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Sacramentan Phil Angelides was in town yesterday signing reports at a local bookstore (thankfully there are still some). Noteworthy? Apparently not, there was hardly a mention in the local media.
There was, of course, some buzz in January when Mr. A released the report of his federal commission, “The Financial Crisis Inquiry Report,” after an exhaustive 18-month investigation of the worst U.S., perhaps worldwide, financial crisis since the great depression, nearly a century ago.
The commission’s work is the definitive piece (apologies to Michael Lewis and other contributors) on this debacle, which is so aptly described in Mr. A’s report as an avoidable result of “human action and inaction.” Quite unlike the famous characterization of the financial crisis by Goldman Sachs CEO Lloyd Blankfein (one of the human actors in this drama) as “an act of God.”
Why is this important? Well, as any biblical scholar can tell you, it was necessary for the prophets of the Old Testament to recount the “bad news” of societal injustice before the storytellers of the New Testament could declare the “good news.”
And Sacramento is still mired in the bad news – struggling housing and construction, anchor public services problematic what with the State budget crisis, one of California’s leading communities in unemployment and foreclosures. According to Realty/Trac, one of every 151 homes in greater Sacramento received a foreclosure filing in January. Local real estate prices are being driven down by absentee owners buying lucrative short sales and foreclosures. Just coincidentally, Harper’s March edition features “Homeless in Sacramento.” Sad, given all the local politicking and confusion over this uniquely human issue.
What do we generally know about all this? A quick review of readily accessible federal and state reports reveals that out of every 30 American adults:
1 is in prison, jail, on parole or probation
2 are “officially” unemployed
2 have quit “looking” for employment or can’t find full-time employment
2 are under-employed, working at near-minimum wage
2 work two or more jobs just to get by
Thus, nearly one out of every three American adults has lost out on the “American Dream.” Startling numbers for “the most-wealthy nation on earth.”
More numbers: one percent of Americans account for 25% of the nation’s income, the worst wealth inequality in modern history. (Fifty years ago, the top 1% accounted for just 10%.) Of every five homeowners, one is now “under water” (a mortgage greater than the home’s value) and 100,000 homes are foreclosed every month. Or: one in every four - yes, an incredible ¼ of - U.S. children live in poverty. And despite healthcare reform, many Americans will continue to lack health insurance, joining a long queue at the nearest ER for urgent health care, entirely foregoing needed preventive care.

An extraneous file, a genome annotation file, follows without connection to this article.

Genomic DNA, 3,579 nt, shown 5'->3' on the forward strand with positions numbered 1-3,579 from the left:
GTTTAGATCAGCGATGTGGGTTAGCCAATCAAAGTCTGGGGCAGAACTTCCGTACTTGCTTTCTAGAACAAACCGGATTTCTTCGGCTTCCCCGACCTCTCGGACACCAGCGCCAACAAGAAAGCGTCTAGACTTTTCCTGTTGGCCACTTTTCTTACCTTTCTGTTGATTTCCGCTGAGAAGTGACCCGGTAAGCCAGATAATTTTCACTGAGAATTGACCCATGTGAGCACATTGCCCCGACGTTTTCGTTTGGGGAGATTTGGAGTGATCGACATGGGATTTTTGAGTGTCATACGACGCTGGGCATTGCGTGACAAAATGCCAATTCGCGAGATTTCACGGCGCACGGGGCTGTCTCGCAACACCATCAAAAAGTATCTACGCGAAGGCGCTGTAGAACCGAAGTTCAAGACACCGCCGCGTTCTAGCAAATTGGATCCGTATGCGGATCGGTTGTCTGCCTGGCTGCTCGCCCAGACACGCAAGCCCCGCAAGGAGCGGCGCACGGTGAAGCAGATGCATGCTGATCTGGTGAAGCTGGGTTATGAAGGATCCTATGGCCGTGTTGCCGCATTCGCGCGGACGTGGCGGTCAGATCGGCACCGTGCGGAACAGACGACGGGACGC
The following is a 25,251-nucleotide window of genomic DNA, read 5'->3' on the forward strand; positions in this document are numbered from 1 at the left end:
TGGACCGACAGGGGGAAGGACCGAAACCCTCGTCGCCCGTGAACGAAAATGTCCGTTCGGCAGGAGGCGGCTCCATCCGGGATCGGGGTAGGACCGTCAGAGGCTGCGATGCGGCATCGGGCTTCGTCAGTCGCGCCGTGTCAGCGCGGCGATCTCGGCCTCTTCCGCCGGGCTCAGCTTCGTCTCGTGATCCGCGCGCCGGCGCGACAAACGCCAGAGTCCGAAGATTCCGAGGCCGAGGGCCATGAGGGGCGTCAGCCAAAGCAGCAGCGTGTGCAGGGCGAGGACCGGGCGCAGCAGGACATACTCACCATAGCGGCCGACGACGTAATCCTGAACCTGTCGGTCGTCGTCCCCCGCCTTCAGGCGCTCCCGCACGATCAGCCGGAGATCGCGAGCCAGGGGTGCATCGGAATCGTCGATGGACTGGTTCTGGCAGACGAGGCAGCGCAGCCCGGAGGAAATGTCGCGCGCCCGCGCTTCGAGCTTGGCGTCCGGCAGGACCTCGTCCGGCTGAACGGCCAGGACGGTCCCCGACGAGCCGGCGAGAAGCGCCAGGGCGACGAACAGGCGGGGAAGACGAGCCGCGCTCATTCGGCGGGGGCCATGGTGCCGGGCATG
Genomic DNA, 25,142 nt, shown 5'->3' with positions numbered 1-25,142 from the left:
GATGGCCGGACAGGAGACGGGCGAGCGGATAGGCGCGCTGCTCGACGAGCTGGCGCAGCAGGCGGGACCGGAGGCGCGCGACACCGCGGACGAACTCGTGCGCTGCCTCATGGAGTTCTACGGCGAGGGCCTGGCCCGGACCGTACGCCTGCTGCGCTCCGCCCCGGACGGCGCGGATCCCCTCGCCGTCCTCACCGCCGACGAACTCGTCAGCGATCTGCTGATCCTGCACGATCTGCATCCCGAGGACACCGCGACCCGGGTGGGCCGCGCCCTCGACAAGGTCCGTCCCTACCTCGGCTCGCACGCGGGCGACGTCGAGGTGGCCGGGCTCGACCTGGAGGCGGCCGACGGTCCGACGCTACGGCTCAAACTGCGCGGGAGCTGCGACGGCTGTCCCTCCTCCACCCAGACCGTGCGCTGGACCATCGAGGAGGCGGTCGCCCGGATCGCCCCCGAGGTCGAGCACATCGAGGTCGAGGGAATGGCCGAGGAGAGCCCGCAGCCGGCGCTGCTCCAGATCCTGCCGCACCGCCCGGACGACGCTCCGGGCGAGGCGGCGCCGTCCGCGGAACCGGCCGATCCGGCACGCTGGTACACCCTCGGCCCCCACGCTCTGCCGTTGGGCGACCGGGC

How did we get here? Repeal of the Glass-Steagill Act in 1999 enabled banks, Hedge funds, and assorted scoundrels to market risky derivatives and other instruments, setting up the financial crisis. Wall Streeters pushed the no-regulation, free-market mantra of Ronald Reagan, supported by SEC “regulators” in a revolving-door employment dance with Street firms who paid them handsomely to not-regulate, all abetted by inept financial ratings agencies.
But the problems began much earlier. Over the past three decades unions lost the right to organize, employers finding ways to ignore the Wagner Act, the result: flat median hourly wages (the bottom one-fifth declining) while, astonishingly, worker output per hour nearly doubled and (equally astonishingly) executive salaries rose by five times.
At the same time, big employers found ways, through “reorganizations” (aka bankruptcies) to unload their health, severance and pension obligations to workers. With flat or lost wages and disappearing “fringes,” workers traded their union cards for credit cards. And, unfortunately, usury has been simultaneously legalized. Examined your credit card interest rate and fees lately?
There you have it: higher productivity, but lost purchasing power; easy credit, easy debt; defaults; worthless derivative instruments (except for those insiders who sold short on the way down and now lazily drink their Coronas on a Cayman beach); firms like Lehman Bros. imploding, others like Goldman Sachs bailed out by taxpayers only to now pay huge bonuses to the same staff who created the mess; problematic, never-ending wars pushing us ever more into debt. “Financial reform” legislation by the last Congress does little to prevent all this from recurring.
The point of all this dismal information? Perhaps in our arguably still the best of all capitalist democracies, the old adage “caveat emptor” or for us monolinguists: “let the buyer or, even more important, voter beware.”
Oh, by the way, a big thanks to Mr. A for reminding us about how we got into this fine mess; many of us have short memories.
Sacramento economist, writer and small business owner